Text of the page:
This approach constitutes a new definition of love—a definition of both the heart and the head, as well as one of some physics and the more traditional emotional “chemistry”—a definition that accurately delineates loves’ causes, effects, and properties.  As this definition begins to take shape, I begin to capitalize the term Love and each of the causes, effects, and properties as they are defined in order to separate Love as a “system” from love as we usually use the term. (TOL pg. 29-30)

This approach is intended to break Love free of its confinement to traditional “types” and specialized subject areas where murky, mysterious, or mystical vocabularies have been used to discuss it.  This approach is intended to bring it under control of a more rigorous and more useful vocabulary than has been the tradition.  The first step will be taken to remove Love from whatever confinements it now has in the sciences, philosophies, and religions of humanity and to isolate it in terms of its consistent attributes or characteristic irrespective of the viewpoint of the observer. (TOL, pg. 30)

 

Scientific Insights

Charles E. Hansen, author of “The Technology of Love,” has followed the primary examples of great scientists. A student of Einstein, he has followed Einstein’s advice that science is “nothing more than a refinement of everyday thinking.”  Hansen credits Bernard Heisenberg with the concept that our natural language touches reality closer than our best physics.   Others of great influence are Charles S. Peirce, founder of true pragmatism; and Professor Pitirim Sorokin, founder of the Department of Sociology at Harvard University.

The following scientific insights are quoted from (TOL)  The Technology of Love, Volume 1, ©2004 Charles E. Hansen

Professor Pitirim Sorokin, who taught at Harvard from 1931 to 1955 and headed the Sociology Department there, first used the term “technology of love” in the 1950’s.  In using the term, he envisioned some set of principles which could be defined and deliberately applied to “produce love.”  He dedicated a large portion of his later years to the endeavor of understanding love in such cold terms as “types, factors, and techniques”—and ‘production, accumulation, and distribution of love energy,” as he called it.  He even formed a research center specifically dedicated to the scientific study of love. (TOL,  pg. 1)

In the language of a “more technical” systems approach, then, there appear to be some factors that associate in a fairly consistent manner to form love and which indicate its presence.  In other words, love can be defined in terms of a grouping of such factors.  …[T]hese factors must somehow fall into the categories of causes, effects, and properties.  But it is essential that, as these factors are brought together, they pass the test of a “system.” —None of the factors can be love itself; something cannot “cause” itself or be an effect or property of itself.  And there must also be a clear capability to take any particular factor and remove it to see what happens; does love occur without?  If so, it can be eliminated, for it is not a necessary factor.  No need for excess baggage; systems theory abhors it. (TOL, pg 28)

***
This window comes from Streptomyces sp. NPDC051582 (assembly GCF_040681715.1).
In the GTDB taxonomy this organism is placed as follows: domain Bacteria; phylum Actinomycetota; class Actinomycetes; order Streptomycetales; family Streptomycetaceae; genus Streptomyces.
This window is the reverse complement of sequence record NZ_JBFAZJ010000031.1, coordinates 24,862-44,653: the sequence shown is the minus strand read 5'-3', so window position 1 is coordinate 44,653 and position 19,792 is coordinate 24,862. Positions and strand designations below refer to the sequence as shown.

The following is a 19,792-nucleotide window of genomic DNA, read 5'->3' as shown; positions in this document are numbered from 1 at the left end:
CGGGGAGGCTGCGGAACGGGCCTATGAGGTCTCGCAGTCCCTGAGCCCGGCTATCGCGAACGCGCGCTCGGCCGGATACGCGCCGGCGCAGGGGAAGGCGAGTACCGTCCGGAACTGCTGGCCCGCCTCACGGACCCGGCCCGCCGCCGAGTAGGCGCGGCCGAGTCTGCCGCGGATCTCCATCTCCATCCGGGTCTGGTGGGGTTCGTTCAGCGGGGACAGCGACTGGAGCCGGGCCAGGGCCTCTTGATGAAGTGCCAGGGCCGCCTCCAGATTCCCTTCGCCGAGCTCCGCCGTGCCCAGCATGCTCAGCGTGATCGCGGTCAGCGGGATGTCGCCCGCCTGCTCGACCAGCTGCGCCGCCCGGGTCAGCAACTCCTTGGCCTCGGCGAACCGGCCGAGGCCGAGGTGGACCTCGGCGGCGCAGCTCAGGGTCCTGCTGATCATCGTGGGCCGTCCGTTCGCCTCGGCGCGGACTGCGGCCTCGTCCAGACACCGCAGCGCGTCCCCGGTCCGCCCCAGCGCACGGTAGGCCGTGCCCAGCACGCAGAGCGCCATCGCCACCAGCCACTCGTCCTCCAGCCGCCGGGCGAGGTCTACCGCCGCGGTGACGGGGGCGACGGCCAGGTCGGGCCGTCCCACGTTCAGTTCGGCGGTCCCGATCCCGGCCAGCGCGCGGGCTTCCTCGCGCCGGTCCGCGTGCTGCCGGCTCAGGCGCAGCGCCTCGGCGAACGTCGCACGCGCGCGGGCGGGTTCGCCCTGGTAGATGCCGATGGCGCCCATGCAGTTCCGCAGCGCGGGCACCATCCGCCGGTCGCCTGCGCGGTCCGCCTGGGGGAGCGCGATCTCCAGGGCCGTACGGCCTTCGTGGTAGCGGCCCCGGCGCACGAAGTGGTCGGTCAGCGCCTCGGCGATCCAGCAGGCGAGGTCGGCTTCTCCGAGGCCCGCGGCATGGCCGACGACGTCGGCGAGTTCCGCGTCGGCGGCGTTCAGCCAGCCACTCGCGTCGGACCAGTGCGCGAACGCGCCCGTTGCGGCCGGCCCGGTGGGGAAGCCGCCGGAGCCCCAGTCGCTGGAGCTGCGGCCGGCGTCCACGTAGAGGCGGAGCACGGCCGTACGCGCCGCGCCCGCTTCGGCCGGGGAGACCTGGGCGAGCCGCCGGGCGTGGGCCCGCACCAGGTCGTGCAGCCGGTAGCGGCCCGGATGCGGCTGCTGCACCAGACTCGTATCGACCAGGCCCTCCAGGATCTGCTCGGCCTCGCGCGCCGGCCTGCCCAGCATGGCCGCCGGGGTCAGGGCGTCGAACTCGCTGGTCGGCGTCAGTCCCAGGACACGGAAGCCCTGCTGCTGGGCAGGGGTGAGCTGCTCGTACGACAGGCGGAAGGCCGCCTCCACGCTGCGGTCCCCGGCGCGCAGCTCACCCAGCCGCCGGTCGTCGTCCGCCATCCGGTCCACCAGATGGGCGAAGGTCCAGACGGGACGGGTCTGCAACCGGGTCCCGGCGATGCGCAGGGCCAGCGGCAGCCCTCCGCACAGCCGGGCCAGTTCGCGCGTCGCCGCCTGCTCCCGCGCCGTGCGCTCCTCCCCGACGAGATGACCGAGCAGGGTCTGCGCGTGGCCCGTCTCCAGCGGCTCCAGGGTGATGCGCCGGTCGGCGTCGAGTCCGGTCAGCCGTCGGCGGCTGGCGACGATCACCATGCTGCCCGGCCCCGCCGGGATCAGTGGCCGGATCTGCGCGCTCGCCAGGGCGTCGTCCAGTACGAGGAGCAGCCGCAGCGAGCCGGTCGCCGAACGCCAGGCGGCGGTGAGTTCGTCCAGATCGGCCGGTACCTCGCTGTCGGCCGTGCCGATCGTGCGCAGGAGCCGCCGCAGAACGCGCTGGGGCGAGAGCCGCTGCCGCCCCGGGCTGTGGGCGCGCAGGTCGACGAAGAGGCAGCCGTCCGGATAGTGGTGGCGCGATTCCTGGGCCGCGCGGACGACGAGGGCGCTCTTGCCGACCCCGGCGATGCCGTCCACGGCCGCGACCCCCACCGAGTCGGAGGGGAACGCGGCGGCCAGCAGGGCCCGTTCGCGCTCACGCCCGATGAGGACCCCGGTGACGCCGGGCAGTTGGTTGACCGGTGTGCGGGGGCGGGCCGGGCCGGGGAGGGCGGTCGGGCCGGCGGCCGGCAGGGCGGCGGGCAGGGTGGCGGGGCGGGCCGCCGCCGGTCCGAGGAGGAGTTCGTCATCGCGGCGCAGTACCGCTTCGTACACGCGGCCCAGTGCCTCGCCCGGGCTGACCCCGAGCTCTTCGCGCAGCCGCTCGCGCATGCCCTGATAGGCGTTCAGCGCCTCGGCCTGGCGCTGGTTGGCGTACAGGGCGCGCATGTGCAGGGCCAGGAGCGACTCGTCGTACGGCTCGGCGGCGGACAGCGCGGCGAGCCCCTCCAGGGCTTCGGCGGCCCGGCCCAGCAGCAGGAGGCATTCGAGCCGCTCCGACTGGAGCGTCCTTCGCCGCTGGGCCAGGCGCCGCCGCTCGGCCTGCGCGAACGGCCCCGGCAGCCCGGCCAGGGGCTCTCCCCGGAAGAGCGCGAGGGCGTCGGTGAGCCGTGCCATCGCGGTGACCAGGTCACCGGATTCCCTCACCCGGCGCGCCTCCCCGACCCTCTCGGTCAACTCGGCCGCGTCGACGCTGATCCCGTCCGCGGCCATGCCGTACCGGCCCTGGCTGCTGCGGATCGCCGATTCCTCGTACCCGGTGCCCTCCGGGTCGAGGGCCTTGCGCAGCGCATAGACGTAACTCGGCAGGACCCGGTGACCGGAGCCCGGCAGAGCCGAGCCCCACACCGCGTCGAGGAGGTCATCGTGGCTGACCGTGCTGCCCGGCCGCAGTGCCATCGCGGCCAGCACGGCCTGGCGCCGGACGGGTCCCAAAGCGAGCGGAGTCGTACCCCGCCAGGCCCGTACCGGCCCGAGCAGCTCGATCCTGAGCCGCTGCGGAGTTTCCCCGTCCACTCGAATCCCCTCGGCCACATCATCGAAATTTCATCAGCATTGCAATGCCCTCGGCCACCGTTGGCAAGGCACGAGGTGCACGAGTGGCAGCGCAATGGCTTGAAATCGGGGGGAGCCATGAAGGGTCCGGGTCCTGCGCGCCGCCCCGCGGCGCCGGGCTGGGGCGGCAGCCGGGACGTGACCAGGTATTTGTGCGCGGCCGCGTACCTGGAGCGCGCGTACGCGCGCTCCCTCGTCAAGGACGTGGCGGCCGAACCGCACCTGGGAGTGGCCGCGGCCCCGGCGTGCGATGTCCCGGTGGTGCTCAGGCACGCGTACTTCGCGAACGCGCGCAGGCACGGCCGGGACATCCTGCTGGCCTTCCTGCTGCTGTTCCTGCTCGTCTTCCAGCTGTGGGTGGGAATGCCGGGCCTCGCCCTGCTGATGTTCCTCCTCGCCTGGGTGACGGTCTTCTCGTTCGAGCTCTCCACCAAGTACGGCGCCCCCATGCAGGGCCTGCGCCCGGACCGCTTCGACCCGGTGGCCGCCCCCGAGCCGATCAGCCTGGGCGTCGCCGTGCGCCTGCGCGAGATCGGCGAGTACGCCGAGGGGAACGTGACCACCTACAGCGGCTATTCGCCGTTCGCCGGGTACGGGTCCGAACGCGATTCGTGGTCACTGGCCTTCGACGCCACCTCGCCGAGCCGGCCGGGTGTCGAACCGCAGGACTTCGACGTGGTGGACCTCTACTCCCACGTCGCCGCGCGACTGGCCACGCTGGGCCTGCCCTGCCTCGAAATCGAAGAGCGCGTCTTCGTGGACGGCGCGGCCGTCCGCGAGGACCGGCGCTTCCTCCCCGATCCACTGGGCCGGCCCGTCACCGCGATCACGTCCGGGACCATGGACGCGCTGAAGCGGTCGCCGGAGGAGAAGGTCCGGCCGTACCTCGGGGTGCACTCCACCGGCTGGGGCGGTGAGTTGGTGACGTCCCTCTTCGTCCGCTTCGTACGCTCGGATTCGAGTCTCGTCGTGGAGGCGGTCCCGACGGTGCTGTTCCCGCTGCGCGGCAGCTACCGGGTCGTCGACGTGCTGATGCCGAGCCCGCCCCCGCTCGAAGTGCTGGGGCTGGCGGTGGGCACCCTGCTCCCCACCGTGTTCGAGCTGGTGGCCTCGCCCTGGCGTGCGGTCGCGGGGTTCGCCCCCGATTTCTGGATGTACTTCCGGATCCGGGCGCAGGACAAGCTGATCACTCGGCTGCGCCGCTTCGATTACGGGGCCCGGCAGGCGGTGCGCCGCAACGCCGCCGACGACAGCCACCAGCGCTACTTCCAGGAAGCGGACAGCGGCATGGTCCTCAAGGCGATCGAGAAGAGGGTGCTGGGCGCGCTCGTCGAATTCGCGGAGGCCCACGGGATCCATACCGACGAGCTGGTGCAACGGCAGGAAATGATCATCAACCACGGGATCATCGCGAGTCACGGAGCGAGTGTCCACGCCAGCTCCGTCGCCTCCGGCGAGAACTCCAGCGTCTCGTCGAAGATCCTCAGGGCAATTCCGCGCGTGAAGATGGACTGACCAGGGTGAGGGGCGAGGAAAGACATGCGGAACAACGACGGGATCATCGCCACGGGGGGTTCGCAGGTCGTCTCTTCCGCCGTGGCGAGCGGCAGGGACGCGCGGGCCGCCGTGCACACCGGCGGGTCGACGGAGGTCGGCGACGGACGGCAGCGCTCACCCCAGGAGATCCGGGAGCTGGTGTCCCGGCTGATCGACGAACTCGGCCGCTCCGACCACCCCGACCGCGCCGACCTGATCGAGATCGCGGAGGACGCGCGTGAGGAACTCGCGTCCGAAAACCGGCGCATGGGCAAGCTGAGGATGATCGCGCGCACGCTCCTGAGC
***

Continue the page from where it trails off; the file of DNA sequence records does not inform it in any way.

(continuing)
The minimum set of causal factors which tend to consistently associate when love is expressed will constitute the first part of the analytical framework.  These are termed love’s causes or causal components.  They consist of specific elements of thought and action.  (TOL pg. 28)

This approach constitutes a new definition of love—a definition of both the heart and the head, as well as one of some physics and the more traditional emotional “chemistry”—a definition that accurately delineates loves’ causes, effects, and properties.  As this definition begins to take shape, I begin to capitalize the term Love and each of the causes, effects, and properties as they are defined in order to separate Love as a “system” from love as we usually use the term. (TOL pg. 29-30)

This approach is intended to break Love free of its confinement to traditional “types” and specialized subject areas where murky, mysterious, or mystical vocabularies have been used to discuss it.  This approach is intended to bring it under control of a more rigorous and more useful vocabulary than has been the tradition.  The first step will be taken to remove Love from whatever confinements it now has in the sciences, philosophies, and religions of humanity and to isolate it in terms of its consistent attributes or characteristic irrespective of the viewpoint of the observer. (TOL, pg. 30)